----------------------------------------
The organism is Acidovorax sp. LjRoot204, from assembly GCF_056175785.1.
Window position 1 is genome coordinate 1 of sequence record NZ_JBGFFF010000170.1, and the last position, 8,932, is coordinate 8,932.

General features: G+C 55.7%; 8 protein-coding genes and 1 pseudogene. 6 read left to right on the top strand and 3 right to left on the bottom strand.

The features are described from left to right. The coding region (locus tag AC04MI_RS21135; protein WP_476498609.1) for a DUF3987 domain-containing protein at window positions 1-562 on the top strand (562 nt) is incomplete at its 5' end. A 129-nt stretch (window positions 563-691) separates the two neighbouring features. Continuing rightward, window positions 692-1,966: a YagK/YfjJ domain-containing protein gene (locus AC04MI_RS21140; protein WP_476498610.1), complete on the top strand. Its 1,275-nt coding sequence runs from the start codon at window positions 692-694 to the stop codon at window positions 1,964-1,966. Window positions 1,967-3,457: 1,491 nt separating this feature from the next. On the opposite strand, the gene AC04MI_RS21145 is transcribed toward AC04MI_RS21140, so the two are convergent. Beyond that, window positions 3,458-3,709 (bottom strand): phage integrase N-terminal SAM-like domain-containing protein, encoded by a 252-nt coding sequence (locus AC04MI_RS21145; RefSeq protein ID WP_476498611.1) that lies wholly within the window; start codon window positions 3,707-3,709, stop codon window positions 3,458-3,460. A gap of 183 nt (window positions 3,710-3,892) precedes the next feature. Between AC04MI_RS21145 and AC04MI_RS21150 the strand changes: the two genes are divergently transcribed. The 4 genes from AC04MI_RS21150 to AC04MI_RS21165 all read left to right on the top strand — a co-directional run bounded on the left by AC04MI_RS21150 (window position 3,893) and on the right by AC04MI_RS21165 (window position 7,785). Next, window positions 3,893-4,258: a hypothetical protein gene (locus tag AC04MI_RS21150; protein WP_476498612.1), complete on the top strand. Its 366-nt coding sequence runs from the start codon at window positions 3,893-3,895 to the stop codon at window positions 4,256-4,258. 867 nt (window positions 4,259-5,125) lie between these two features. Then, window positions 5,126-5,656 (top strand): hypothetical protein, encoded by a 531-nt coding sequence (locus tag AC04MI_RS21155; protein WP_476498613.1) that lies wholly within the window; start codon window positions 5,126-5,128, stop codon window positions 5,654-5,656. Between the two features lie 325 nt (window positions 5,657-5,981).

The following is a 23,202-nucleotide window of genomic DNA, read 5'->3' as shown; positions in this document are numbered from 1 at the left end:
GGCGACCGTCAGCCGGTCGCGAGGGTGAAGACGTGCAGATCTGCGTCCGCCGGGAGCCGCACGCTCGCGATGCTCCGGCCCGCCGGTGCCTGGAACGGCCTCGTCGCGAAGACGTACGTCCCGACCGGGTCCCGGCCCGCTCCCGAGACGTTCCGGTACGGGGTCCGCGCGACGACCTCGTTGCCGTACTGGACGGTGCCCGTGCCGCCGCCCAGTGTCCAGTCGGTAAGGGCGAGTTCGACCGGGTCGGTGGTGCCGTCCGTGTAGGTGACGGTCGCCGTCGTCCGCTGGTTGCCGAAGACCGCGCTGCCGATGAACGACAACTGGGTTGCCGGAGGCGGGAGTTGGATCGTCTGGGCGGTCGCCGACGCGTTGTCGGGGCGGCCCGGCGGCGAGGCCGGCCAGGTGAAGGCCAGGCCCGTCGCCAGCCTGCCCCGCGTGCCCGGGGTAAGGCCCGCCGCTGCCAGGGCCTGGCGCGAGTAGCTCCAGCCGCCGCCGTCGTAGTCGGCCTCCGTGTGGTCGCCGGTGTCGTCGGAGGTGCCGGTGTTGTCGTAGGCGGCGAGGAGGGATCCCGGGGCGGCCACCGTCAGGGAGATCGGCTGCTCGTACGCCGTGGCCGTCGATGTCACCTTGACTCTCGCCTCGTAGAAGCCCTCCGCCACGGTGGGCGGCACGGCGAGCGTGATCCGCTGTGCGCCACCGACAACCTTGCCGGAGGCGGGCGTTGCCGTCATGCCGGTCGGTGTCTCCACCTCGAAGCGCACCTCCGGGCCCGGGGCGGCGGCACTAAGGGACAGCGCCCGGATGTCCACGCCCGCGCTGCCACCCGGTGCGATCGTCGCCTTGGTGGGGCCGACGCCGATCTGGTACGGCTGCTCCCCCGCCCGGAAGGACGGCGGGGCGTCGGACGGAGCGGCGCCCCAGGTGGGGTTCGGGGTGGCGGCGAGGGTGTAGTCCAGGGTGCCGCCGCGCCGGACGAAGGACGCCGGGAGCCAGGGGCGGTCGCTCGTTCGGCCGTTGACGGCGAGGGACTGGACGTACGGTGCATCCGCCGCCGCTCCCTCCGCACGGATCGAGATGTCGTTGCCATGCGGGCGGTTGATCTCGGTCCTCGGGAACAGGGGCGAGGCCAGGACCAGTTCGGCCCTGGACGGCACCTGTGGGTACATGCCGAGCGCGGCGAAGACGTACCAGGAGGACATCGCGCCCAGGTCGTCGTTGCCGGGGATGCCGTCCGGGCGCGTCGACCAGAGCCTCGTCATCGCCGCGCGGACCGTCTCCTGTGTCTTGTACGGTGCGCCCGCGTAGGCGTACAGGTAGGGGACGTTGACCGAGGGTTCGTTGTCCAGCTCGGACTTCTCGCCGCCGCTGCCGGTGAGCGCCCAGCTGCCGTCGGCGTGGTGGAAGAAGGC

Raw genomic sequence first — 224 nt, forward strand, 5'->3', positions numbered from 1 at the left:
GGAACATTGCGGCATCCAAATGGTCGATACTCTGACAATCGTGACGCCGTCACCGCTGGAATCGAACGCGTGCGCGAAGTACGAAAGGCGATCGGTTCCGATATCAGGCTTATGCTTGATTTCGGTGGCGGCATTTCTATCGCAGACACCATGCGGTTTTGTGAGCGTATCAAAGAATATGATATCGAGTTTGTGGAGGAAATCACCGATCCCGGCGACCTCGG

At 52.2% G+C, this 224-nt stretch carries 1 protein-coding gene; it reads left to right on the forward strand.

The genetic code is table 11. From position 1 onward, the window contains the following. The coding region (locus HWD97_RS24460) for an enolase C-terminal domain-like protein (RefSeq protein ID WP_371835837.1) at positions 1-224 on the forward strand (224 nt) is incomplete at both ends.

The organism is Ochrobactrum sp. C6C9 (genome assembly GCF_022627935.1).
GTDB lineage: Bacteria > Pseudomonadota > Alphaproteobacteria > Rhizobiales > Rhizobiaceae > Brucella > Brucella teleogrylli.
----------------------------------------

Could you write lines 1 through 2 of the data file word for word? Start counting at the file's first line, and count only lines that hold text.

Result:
The organism is Acidovorax sp. LjRoot204, from assembly GCF_056175785.1.
Window position 1 is genome coordinate 1 of sequence record NZ_JBGFFF010000170.1, and the last position, 8,932, is coordinate 8,932.